Letter: Leases should lapse if there’s no mining – Billings Gazette, April 8, 2017
The legislature and Gov. Bullock need to reject Senate Bill 235. It’s bad public policy and encourages economic speculation at the expense of Montana landowners. The bill could indefinitely extend leases for taxpayer-owned minerals to coal companies who haven’t broken ground for a decade. If you aren’t mining, you shouldn’t be tying up resources on speculation.
I ranch and irrigate on the Tongue River south of Miles City, and for many years, my ranch was under threat of condemnation by the Tongue River Railroad. I understand the impacts of speculation all too well. It’s about property rights. Because in all the years the project sat in limbo, so did our ranches. Dozens of us were unable to install new irrigation systems or fences because we didn’t know if, when, or where we’d have a railroad disrupt them and render them unusable. Some of my neighbors were unable to sell their property because nobody wants to buy a parcel of land with an uncertain future. When the proposal went away, the places sold just fine.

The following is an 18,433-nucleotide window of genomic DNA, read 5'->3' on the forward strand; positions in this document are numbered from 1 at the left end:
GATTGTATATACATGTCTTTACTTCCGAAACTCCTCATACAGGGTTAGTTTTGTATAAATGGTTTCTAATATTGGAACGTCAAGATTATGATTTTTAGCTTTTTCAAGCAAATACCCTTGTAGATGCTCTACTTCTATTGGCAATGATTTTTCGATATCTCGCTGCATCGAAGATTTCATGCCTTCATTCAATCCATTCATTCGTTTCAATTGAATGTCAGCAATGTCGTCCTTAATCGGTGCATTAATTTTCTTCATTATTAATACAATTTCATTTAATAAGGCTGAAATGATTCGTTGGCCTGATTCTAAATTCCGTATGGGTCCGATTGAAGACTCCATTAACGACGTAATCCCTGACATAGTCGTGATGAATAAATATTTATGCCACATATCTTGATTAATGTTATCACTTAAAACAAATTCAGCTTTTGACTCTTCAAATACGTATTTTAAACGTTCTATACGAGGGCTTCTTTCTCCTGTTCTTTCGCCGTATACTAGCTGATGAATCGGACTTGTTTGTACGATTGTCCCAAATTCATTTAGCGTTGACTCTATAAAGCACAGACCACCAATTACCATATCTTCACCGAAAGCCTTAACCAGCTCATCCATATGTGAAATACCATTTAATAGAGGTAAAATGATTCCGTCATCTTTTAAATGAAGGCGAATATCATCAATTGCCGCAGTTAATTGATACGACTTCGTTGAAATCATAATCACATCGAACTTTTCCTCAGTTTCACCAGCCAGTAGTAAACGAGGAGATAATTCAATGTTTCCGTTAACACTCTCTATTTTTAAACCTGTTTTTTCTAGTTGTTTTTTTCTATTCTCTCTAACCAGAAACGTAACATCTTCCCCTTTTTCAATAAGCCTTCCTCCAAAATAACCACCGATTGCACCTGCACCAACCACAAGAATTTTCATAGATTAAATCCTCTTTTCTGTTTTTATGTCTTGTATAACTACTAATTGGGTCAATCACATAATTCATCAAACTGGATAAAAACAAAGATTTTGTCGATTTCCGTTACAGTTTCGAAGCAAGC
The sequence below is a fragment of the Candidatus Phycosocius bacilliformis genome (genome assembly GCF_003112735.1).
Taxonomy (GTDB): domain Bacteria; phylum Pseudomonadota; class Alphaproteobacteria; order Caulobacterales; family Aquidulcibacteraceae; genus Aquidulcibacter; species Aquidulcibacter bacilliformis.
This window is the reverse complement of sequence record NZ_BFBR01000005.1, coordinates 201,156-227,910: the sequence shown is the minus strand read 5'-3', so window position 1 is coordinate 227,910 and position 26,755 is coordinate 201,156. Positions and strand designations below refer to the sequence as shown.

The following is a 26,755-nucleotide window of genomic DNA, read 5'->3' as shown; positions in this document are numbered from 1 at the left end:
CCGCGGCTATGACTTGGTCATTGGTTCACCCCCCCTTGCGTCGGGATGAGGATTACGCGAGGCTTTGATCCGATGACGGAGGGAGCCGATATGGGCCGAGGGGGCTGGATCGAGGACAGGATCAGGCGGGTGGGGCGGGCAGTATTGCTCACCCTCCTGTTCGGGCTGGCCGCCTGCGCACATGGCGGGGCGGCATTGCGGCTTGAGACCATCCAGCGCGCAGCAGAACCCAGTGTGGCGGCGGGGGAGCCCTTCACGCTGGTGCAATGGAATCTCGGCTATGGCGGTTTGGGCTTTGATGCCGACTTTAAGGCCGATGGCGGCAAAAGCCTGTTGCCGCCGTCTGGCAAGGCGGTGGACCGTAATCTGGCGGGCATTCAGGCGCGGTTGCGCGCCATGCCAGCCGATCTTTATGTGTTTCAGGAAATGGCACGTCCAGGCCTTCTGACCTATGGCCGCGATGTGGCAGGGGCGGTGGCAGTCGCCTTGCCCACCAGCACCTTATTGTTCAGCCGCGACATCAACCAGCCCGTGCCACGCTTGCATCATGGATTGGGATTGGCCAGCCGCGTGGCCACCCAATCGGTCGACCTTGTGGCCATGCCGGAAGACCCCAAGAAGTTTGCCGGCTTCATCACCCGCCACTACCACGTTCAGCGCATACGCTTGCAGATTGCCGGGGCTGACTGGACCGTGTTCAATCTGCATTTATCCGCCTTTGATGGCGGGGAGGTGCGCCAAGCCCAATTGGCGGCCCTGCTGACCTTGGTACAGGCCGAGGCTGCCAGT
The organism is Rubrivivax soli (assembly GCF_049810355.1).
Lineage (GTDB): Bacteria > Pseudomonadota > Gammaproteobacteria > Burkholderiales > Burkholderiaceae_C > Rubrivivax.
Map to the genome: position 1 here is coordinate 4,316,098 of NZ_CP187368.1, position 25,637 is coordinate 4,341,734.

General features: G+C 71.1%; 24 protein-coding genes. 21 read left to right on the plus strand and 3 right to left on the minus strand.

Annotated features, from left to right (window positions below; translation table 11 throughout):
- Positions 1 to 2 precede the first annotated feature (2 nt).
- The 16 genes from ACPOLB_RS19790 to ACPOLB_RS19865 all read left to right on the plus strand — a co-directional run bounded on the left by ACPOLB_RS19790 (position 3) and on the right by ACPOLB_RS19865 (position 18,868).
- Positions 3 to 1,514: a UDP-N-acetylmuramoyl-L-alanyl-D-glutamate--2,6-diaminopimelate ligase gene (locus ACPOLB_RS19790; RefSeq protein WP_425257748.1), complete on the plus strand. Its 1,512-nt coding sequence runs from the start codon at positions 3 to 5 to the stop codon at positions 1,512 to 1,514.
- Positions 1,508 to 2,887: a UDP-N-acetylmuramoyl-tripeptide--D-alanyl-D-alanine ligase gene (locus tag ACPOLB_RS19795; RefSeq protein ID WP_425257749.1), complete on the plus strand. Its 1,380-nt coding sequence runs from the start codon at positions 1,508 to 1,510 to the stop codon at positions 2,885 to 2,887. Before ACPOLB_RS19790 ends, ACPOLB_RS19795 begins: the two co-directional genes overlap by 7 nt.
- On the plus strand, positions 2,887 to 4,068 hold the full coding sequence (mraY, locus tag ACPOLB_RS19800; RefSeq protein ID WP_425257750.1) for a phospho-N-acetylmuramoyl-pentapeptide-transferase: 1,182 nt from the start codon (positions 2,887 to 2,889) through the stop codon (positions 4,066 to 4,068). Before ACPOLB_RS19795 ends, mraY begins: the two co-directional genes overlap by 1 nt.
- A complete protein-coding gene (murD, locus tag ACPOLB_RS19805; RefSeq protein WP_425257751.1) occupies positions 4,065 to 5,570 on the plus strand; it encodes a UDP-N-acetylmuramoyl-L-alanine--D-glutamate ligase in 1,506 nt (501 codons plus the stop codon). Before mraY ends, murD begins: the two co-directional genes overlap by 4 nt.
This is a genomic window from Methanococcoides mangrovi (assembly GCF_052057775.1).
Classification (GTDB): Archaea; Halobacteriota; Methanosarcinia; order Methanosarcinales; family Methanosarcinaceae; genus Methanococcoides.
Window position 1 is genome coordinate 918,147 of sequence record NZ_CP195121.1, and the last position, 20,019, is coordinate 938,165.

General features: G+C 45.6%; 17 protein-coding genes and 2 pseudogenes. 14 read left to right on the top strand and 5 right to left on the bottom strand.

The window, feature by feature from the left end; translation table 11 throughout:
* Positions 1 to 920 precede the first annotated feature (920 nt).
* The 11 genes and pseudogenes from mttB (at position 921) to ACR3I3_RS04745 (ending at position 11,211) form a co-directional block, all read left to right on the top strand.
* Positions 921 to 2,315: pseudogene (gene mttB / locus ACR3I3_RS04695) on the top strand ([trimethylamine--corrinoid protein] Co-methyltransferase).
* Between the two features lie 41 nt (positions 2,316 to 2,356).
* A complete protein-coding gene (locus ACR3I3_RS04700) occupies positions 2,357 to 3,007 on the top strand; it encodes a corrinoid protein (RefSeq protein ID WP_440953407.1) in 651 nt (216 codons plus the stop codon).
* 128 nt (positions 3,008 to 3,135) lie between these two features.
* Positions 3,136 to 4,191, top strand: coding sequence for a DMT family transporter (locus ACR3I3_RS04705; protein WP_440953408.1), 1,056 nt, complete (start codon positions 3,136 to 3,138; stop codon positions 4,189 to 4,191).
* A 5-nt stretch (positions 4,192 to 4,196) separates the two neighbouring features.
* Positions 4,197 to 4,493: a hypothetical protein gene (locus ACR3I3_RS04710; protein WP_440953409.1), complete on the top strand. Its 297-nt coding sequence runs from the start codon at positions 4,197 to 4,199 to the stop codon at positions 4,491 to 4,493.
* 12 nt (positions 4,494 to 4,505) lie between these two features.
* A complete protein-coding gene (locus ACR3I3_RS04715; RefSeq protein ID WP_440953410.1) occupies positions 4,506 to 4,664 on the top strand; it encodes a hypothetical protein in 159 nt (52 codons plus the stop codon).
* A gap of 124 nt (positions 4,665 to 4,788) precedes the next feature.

Speculation holds us economically hostage. That’s part of why the current law sunsets leases if the company isn’t developing after 10 years. Ranching isn’t an easy business. It needs to be efficient to compete in the global market. By interfering with landowners’ property, this speculation is a direct threat to southeastern Montana’s agricultural economy and way of life. Companies should have to either mine or give up their leases to create more certainty for their neighbors.